Neutralizing Effects of N-Acetylcysteine Against Cobra (Naja Naja Kaouthia) Venom.

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Janeyuth Chaisakul
Nison Satayasai
Jintana Satayasai


Snakebite is a serious medical problem worldwide. In Thailand each year thousands of individuals are bitten and hundred die. The cobra (Naja naja kaouthia) induces the highest mortality rate. The most toxic compounds in cobra venom are neurotoxins. Neurotoxins are affecting to the neuromuscular junction and causing flaccid paralysis. N-Acetylcysteine(NAC)

is the mucolytic agent that could destroy disulfide bond of protein and glycoprotein. As the cobra neurotoxins are a polypeptide chain cross-linking by disulfide bonds, thus, it is very

interesting to test whether NAC could neutralize cobra venom since disulfide bound is important for the activity of snake neurotoxins.

The NAC (Fluimucil) was tested both in vitro and in vivo for antivenom activity against

Naja naja kaouthia venom. The NAC has been found to have a significant (p <0.05)

antagonistic effect on the inhibition of neuromuscular transmission produced by the venom in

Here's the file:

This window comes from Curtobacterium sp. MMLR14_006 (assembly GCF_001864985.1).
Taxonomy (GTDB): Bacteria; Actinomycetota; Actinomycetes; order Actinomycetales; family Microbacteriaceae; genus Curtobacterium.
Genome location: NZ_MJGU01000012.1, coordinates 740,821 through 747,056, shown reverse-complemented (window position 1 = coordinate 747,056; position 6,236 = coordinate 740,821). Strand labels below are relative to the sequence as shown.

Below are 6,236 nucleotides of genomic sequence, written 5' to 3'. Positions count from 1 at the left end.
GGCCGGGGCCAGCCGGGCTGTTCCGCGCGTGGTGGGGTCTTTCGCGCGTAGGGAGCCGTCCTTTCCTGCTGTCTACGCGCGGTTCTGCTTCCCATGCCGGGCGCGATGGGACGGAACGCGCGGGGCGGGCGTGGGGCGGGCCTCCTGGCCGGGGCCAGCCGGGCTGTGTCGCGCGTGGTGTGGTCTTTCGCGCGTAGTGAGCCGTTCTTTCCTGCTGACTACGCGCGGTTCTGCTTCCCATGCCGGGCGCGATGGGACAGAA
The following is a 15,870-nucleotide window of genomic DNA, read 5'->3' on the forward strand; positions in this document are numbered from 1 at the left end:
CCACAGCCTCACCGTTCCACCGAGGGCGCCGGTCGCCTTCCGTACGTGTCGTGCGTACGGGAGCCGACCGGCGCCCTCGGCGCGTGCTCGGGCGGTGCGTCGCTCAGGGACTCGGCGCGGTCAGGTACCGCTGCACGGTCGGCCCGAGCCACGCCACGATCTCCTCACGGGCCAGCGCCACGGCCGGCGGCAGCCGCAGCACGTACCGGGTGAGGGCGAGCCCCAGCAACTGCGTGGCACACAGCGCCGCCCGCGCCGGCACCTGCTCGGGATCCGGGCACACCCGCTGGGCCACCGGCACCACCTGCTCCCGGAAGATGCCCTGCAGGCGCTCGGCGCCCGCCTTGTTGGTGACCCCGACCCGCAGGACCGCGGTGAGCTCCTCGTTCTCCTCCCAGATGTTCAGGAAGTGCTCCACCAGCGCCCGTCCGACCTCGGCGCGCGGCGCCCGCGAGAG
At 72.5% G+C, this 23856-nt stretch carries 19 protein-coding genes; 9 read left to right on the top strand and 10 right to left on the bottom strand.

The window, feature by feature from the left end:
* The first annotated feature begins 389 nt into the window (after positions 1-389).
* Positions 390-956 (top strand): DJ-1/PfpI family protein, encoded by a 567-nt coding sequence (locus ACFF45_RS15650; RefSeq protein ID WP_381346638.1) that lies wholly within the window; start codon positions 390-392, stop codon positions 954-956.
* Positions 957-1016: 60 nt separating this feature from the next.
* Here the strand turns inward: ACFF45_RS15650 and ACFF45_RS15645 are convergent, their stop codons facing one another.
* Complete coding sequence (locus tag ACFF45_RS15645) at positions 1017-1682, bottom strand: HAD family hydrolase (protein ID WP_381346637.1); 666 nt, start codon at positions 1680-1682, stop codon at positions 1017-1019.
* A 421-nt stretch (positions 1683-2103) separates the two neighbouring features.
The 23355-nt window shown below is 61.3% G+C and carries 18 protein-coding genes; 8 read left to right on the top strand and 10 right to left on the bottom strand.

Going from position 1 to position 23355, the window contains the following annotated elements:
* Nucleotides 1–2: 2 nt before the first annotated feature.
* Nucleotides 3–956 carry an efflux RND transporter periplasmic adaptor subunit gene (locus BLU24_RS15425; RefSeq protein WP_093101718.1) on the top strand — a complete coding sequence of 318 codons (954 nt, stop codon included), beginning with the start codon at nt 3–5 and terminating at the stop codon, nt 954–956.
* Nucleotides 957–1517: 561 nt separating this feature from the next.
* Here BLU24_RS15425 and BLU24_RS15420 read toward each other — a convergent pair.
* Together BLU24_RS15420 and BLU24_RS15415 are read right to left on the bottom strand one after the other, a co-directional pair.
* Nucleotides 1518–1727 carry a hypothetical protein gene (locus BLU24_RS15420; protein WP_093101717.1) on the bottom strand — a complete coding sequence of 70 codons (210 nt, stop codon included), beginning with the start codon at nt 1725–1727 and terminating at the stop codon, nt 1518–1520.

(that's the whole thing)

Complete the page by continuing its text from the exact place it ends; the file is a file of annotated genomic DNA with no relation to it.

isolated rat phrenic nerve hemidiaphragm preparations. Mice, intraperitoneally injected with

cobra venom at 0.75 mg/kg had the survival time of 21.90 ± 2.96 min, while mixing with the

NAC to 75 or 150 mg/kg just before injected resulted in an increase of survival time significantly (p <0.05) to 40.83 ± 4.36 min and 53.83 ± 8.50 min, respectively. Preincubation of the cobra venom with NAC, at 75 or 150 mg/kg, at 37 °C for 1 h could significant (p <0.05) increase survival time of the animal to 45.57 ± 5.50 min and 91.67 ± 14.96 min, respectively. The present finding suggests that the NAC have the antagonistic effect against the lethality of cobra venom both on in vitro and in vivo models.


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2004 Annual Meeting Abstracts/Lectures